Trelawny of the "Wells"

Arthur Wing Pinero
Finborough Theatre
(2005)

The Finborough is celebrating its Silver Jubilee by inviting its proprietor and former artistic director to stage a play by a man who was one of the most famous playwrights of his day.

Arthur Wing Pinero was a very big name of late-Victorian theatre but these days revivals of his works are few and far between.

The Finborough is doing a good job of reviving where others fear to tread and this production has the commendable Phil Willmott at the helm, steering a twelve-strong cast around its tiny stage.

Rose Trelawny, played with admirable calmness by Lara Agar-Stoby is the star of Sadler's Wells Theatre but, as the play opens, is retiring to marry the vacuous aristocrat, Arthur Gower (Hywel John).

After the farewells from her "gypsy" friends, she turns her back on the stage and becomes guest of Arthur's grim, choleric grandfather Sir William Gower, brought to dramatic, if unpredictable, life by James Horne; and his grimmer sister, Ursula Mohan's wonderfully christened Trafalgar, as a recognisance of the year of her birth.

There, Miss Trelawny constantly embarrasses herself with her relaxed ways. Soon, she gives up her man to return to the theatre but by this point, has a bad dose of airs and graces (and love) that tame her acting.

All comes right, both romantically and theatrically in the end. This is thanks to Elliot Hill and Alexandra Aitken playing Tom Wrench and Imogen Parrot, a would-be playwright and stage manageress who want to bring a new genre to the stage, realism. For this they require funding, a star actress and a lead actor.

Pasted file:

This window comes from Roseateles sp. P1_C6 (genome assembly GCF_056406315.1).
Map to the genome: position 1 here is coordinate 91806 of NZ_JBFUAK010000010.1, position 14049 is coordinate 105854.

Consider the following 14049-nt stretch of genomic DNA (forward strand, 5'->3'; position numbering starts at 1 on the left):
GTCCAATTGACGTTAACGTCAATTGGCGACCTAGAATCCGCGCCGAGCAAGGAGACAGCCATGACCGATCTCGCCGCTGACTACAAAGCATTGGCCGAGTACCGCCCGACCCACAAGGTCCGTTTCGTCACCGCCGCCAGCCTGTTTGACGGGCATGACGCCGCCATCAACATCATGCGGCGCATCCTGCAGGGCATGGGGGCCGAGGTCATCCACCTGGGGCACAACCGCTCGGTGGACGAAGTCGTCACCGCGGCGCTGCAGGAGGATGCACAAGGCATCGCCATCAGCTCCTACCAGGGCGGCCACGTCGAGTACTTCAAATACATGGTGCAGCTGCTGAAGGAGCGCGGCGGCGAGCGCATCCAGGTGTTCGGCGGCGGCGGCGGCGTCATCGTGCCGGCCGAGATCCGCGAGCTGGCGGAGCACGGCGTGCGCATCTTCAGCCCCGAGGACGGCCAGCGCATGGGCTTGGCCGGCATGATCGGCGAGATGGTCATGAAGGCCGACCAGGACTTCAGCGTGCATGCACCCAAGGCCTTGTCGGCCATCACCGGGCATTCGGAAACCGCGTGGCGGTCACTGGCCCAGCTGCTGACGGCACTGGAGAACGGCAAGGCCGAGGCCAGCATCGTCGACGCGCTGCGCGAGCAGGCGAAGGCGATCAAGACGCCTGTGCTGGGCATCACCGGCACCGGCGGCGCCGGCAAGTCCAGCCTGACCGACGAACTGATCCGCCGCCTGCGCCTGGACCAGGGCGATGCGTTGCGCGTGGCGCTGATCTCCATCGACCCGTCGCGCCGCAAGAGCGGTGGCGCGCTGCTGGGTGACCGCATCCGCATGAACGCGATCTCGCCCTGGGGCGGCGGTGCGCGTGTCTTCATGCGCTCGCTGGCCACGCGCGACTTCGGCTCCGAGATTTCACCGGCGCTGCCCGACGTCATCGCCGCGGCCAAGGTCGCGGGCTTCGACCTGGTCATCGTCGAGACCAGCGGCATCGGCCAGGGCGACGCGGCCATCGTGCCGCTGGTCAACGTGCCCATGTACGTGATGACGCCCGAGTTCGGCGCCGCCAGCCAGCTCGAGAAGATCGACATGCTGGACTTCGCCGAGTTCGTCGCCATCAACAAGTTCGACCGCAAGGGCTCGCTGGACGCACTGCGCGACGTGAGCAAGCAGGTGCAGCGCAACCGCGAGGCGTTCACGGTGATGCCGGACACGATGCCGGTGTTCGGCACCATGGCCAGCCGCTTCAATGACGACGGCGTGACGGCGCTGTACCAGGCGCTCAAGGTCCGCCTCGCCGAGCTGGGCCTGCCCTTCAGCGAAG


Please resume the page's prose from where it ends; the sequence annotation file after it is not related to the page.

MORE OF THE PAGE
Without too much concern for consistent characterisation, Pinero achieves this with help from a surprise star turn and a superb and rather moving speech from Avonia Gadd (Helen Marie Weaver).

The story is based on that of playwright Tom Robertson, a kind of British Ibsen and his impresarios Sir Squire Bancroft and Marie Wilton (immortalised in the Music Hall).

Willmott is as familiar with the Finborough as anyone but has come up with something that would work better in a larger space. This is no comment on Alex Marker's design which deserves to win awards. It effortlessly transforms from stage to drawing room and then wings. The costumes too are spectacular, none more so that that adorning Miss Aitken, which is topped by a pair of floating, spangly golden butterflies.

This affectionate look at theatre people is ultimately consumed by excessive effort to draw out the comedy at the expense of trusting the, admittedly melodramatic, plot and characters. This leaves a light entertainment where perhaps something more meaningful was intended by the playwright.

Reviewer: Philip Fisher